It's also rather disappointing to see that a lot of the famous jazz festivals, such as the North Sea Jazz Festival and Monterey Jazz Festival now feature artists who do not come into any jazz field, so  in fact,  these festivals should be re-branded as Jazz & Pop Festivals. For example, just recently here in Hong Kong we were supposed to have the North Sea Jazz Festival. This was  was cancelled due to the occupy central movement demonstrations, The main artists were going to be Joss Stone, Yuna, Laura Fygi. Now I have no idea what they have to do with jazz, maybe the odd solo from a horn or guitar, but to me they are not jazz artists.
I believe that an audience should be entertained. When you look at most bands who made it big whether it be Kenny Ball or Duke Ellington - they all had their spot to involve the audience, and at the end of the day, jazz started off as dance music, I do feel that when a musician attempts to use jazz as an art form expression in some ways it loses its appeal, but some do pull it off, I do think it is very hard for jazz to take on classical music in the concert hall.  As for myself, I will continue to entertain as well as play for the audience, and most of all have some fun.
Keep Swinging
Colin Aitchison (Bandleader)
China Coast Jazzmen
Ned Kelly's Last Stand
Hong Kong.

4 comments :

Brian Bennett said...

Great stuff, Colin! First the bestselling book. Then Ned Kelly's Last Stand - the Movie!

Steve Andrews said...

Well said, Colin. Most of what is marketed as "jazz" today would not be recognised as such by Armstrong, Parker, Ellington et al. I'm both amused and saddened when I read a "jazz" magazine nowadays to realise that I've never heard of 95% of the people referred to, and the other 5% are people like Jamie Cullum...........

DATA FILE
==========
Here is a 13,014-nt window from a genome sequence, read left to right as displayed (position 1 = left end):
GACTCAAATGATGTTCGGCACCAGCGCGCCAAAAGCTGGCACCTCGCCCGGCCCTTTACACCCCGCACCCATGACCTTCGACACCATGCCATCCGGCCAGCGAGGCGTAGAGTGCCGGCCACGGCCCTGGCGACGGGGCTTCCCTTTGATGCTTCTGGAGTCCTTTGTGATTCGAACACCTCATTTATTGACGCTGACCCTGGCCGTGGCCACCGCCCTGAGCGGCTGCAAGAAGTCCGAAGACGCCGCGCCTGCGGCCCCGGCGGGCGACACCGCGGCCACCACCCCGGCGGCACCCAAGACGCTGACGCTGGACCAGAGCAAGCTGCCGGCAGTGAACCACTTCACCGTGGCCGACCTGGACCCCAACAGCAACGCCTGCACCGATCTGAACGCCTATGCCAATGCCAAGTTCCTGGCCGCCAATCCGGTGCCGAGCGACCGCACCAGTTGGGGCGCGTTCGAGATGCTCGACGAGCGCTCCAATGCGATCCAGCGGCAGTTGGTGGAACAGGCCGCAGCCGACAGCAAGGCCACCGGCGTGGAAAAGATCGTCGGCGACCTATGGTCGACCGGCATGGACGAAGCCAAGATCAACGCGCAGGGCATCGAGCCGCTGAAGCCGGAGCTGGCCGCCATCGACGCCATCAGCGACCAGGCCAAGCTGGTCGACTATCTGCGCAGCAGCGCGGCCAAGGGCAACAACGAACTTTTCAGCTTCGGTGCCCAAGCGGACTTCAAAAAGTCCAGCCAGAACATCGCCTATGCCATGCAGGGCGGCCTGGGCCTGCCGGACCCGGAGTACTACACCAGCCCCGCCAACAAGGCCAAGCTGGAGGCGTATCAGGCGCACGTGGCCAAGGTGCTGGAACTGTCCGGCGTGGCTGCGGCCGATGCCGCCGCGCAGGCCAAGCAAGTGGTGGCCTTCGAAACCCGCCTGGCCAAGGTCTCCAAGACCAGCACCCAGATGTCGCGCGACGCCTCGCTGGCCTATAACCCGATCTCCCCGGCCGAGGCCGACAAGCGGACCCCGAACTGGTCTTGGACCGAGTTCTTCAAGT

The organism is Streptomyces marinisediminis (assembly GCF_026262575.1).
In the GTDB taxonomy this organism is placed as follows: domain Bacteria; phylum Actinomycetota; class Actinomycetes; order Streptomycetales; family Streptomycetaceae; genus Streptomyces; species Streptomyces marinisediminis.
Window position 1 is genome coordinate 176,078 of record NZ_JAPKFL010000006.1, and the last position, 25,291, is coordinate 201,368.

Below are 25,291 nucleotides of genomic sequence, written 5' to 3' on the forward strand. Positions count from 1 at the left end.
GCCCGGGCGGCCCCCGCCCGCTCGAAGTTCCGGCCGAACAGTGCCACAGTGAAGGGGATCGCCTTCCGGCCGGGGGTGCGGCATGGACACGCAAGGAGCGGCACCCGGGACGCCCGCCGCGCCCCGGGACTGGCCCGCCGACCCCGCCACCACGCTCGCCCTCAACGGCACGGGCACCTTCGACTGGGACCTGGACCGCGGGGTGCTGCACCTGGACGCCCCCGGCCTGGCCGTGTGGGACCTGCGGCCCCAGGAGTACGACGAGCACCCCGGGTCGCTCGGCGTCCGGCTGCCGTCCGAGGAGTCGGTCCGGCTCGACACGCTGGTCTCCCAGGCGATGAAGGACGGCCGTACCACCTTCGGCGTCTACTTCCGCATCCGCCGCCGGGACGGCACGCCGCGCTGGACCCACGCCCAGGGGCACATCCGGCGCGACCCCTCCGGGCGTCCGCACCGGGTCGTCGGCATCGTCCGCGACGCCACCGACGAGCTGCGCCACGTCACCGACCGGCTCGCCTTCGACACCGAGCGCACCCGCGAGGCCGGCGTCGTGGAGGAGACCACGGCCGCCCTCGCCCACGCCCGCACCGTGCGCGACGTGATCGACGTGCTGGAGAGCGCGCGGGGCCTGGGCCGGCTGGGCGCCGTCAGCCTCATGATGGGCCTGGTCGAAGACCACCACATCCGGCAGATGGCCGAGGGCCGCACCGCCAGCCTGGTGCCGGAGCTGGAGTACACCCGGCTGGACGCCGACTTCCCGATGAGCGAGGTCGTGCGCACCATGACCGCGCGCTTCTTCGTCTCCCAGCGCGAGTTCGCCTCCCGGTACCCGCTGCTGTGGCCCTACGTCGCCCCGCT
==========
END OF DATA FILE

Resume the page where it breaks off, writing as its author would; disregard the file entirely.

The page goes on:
Peter Maguire said...

I do so agree. The difference is that where once becoming a jazz musician was a vocation - it has now become a career move. There is no doubt that there have never been so many highly skilled instrumentalists - they have fluency - but often have nothing to say. There are of course exceptions - but they are exceptions.

We are in an era of striving to perform - the heroic solo. Never mind any emotional content - just watch the technique.

Jazz education is also teaching that anyone can write original material. This is complete tosh. One can learn it to a degree but there is no doubt that the ability to be able to produce original compositions is given to very few - and in fact often has no direct relationship of high level technique. For example Tadd Dameron - not a great soloist - but what fantastic originals.

Europe is rather different to the UK in terms of audiences. Much greater age range and musically literate.

Finally an almost complete disinterest among many younger musicians about the history of jazz, its performers, and its sounds.

Steve Andrews said...

I agree with everything you say, Peter, particularly your points about European audiences and musicians. I am continually astonished at the level of ignorance demonstrated by jazz musicians (actually, both young and old) and audiences in respect of the music they profess to love.

Blog Archive